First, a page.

What You Will Find in This Post
POST 7 – 30 DAYS IN VIETNAM
The Women of Vietnam Rule Sapa
Fighting our way from the back row, hunched over, clutching luggage, nostrils blocked against wafting sick smells, we exited the overheated bus into the cold wet pre-dawn cloud of Sapa.
The Bus Driver’s Wife.
Bus driver’s wives, are particularly bossy women of Vietnam who take no prisoners. They decide how much each passenger pays and they don’t budge once the fare is decided. When we dared suggest to our Bus Driver’s Wife that we were not being dropped at the correct Sapa hostel, she abruptly declared “Yes, right place!”.
With that, we alighted, the door slammed shut and the bus disappeared Harry Potter like, into a blanket of cloud.
It was not our hostel.
In Vietnam no-one messes with a Bus Driver’s Wife.
The Hostel Owner’s Wife.
Shrugging into our jackets, and shouldering packs, we followed the map from our guidebook, downhill into the dark. Surprisingly at this pre-dawn hour, the hostel door opened promptly to our knocks.
Enter the smiling hostel owner’s wife. Rubbing her hands together and hopping from foot to foot to keep warm, she booked us in and shuffled up the stairs, down the corridors and along the verandahs, leading us to our rooms.
She had turned up the electric blankets to warm our beds and made the shower water hot and we thankfully jumped beneath the covers and dozed off.
In the coming days the hostel owner’s wife cooked omelettes, booked treks and tours, arranged laundry and even managed to find time to sit with Grandma and her children to watch television in the foyer.
The hostel owner’s wife runs the hostel with aplomb.
The Trekking Guide.
Traditional Hmong women wear exotic indigo-dyed and embroidered outfits; our trekking guide however dressed western style in jeans, hoodie, joggers and toted a mobile phone.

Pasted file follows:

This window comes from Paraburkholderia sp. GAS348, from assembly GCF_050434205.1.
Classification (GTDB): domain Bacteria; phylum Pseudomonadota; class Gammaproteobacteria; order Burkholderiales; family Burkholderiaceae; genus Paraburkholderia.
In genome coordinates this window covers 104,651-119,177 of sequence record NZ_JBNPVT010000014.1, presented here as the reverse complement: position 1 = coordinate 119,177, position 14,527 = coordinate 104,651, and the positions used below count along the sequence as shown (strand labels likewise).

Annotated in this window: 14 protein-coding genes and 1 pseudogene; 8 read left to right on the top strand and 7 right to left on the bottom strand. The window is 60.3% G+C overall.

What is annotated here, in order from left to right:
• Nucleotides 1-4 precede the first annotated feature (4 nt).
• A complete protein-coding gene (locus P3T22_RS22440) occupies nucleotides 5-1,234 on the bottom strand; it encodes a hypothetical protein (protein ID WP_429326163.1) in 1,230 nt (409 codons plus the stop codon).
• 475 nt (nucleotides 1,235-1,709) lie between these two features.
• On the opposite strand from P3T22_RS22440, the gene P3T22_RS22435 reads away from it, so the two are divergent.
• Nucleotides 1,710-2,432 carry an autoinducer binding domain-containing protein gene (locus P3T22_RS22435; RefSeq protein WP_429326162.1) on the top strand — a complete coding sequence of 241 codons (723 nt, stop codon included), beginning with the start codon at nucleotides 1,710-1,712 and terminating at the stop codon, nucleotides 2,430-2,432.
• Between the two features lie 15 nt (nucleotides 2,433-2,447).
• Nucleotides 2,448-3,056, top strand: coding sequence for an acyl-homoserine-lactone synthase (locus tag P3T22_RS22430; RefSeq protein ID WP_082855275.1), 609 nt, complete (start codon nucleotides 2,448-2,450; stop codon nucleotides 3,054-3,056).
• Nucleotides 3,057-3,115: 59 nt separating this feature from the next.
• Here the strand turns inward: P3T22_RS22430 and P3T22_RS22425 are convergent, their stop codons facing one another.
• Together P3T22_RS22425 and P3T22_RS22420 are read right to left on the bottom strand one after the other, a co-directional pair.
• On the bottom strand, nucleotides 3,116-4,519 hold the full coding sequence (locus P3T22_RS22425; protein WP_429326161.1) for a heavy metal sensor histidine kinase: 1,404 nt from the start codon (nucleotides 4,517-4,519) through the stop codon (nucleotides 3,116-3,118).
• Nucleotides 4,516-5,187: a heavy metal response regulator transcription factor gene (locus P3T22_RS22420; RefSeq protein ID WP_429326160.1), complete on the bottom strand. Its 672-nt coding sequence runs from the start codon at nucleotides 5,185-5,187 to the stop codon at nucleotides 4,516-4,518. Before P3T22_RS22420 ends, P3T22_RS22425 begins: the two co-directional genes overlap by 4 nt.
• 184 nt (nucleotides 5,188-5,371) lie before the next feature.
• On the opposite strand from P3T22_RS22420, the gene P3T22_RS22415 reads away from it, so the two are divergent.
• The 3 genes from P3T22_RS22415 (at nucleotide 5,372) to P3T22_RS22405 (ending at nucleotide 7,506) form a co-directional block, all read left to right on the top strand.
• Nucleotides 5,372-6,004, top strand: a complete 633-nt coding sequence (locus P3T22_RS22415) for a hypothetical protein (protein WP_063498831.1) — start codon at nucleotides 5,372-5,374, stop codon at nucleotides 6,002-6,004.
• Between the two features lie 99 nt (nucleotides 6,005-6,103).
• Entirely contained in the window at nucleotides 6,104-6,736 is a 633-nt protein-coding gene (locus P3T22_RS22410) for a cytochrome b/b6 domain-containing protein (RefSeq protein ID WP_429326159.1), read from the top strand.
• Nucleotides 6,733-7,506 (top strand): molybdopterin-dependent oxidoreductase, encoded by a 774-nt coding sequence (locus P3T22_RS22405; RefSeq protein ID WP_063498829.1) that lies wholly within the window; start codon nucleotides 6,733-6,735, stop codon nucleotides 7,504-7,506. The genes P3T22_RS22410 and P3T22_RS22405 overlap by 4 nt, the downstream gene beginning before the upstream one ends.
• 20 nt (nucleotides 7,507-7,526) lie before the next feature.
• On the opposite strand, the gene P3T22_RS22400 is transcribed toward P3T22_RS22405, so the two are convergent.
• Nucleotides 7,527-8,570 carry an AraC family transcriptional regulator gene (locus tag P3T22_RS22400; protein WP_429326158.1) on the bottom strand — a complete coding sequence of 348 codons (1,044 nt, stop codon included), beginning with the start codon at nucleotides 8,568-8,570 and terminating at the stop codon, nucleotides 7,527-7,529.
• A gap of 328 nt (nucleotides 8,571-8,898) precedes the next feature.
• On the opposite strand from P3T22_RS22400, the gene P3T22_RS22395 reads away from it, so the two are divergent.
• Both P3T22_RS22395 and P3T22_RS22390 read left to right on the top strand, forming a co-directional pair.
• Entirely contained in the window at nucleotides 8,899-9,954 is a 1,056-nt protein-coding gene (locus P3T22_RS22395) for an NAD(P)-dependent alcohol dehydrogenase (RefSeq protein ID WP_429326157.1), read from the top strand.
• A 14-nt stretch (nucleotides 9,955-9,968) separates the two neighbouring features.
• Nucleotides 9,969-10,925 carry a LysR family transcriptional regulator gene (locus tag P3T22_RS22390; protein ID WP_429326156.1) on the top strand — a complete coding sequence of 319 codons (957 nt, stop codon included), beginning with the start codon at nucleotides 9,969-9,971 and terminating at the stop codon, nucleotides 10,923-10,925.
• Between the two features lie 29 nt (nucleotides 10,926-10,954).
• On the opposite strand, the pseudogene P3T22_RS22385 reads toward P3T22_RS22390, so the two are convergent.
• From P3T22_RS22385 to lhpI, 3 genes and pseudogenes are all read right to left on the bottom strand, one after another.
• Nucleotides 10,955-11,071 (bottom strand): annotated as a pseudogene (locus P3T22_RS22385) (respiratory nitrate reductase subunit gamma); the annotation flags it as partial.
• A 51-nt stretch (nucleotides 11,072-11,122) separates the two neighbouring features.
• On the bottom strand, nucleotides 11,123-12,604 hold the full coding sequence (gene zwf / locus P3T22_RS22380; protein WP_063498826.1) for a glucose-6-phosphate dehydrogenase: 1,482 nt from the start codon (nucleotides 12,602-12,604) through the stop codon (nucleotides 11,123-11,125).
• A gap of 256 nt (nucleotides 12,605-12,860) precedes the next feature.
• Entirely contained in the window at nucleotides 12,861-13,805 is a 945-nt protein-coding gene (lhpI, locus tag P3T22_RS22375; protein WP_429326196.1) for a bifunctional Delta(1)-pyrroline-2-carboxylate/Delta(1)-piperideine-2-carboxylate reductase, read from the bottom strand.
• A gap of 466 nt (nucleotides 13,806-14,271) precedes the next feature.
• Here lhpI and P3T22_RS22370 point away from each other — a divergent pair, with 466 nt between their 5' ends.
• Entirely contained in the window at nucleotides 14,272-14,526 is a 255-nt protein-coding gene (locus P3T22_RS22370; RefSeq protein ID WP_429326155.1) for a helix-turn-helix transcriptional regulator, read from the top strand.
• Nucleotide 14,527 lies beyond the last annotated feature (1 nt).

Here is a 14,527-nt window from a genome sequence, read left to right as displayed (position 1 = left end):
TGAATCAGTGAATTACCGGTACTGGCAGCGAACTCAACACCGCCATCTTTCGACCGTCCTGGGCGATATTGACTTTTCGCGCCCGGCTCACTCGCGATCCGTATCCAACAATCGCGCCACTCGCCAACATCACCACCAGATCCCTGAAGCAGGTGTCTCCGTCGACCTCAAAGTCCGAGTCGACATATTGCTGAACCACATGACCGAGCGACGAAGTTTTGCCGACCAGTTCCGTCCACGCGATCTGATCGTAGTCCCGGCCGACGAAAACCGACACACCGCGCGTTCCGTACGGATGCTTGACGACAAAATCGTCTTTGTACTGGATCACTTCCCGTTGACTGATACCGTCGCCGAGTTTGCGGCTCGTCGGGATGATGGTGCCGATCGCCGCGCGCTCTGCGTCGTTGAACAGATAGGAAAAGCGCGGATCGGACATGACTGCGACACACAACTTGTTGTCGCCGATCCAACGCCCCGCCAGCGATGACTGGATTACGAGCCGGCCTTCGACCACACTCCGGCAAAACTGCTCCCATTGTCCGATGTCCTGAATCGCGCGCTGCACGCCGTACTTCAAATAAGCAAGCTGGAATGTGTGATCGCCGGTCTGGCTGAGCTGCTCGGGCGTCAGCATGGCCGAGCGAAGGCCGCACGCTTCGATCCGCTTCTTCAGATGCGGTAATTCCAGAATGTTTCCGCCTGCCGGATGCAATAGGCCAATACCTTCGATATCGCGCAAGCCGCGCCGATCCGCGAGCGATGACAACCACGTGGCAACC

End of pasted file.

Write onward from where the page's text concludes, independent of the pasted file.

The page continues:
The women of Vietnam love asking or answering personal questions, and many life details were exchanged on our trek. Living as an independent modern woman in Sapa town during the week, our guide returned to her family and child in Ta Van village on weekends. In a break with local tradition she chose her husband and was reportedly happy with her choice. Jokingly she hoped she would feel the same in thirty years time.
Although barely reaching my not very high shoulder, she commanded respect. When not trekking into the valleys she led multi-day climbs to the summit of Fansipan Mountain, the highest mountain in Vietnam.
The women of Vietnam, rule the mountains of Sapa.
The Black Hmong women of Vietnam are hard working entrepreneurs.
Several Hmong women accompanied us on a day trek. When questioned, our guide suggested they were trekking with us because they were friends from her village. Dressed traditionally, with babies strapped snugly on their backs, they smiled and chatted as if on a family picnic, which in effect they were.
We squirrelled food from our picnic lunch, to their babies who, released from their mothers were played with, nursed and enjoyed by all. At the end of the trek their true presence became obvious when they produced embroidery and morphed into shrewd salespeople, negotiating in perfect self-taught English.
Their ability to communicate with and sell to tourists provides the majority of their family’s income.
The women of Vietnam rule their little kingdom of Sapa in the clouds.
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